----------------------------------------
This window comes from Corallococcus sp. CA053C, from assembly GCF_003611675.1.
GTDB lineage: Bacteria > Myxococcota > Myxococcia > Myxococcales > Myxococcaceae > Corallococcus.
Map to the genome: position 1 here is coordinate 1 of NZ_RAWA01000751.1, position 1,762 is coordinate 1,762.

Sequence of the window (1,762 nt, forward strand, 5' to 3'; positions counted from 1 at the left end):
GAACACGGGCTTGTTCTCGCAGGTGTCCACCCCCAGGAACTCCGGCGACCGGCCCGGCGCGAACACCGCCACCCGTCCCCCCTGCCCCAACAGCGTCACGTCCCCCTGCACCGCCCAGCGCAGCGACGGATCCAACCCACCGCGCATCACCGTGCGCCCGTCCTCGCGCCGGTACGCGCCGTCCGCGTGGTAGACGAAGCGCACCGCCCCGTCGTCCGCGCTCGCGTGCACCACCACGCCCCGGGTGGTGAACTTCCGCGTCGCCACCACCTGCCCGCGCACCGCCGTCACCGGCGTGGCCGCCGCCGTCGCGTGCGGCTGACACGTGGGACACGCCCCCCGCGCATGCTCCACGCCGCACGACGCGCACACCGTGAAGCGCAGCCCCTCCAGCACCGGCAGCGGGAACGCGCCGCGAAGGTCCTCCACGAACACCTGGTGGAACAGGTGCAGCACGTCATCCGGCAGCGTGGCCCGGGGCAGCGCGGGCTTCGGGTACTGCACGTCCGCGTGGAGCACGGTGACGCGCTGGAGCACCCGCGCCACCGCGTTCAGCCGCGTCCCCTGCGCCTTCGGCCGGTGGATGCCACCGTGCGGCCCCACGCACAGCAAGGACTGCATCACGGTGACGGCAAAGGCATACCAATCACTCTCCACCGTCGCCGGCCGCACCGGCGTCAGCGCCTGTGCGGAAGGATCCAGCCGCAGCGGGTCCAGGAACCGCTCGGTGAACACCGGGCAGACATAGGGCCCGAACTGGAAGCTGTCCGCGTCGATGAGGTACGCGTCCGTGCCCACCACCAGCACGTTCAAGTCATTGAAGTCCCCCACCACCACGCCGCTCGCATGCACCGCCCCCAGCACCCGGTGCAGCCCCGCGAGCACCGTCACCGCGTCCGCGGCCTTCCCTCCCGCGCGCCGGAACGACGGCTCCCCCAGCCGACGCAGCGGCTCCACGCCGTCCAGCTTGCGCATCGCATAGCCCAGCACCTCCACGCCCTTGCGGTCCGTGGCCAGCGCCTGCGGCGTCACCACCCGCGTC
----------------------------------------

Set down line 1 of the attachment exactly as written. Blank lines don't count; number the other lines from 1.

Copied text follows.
This window comes from Corallococcus sp. CA053C, from assembly GCF_003611675.1.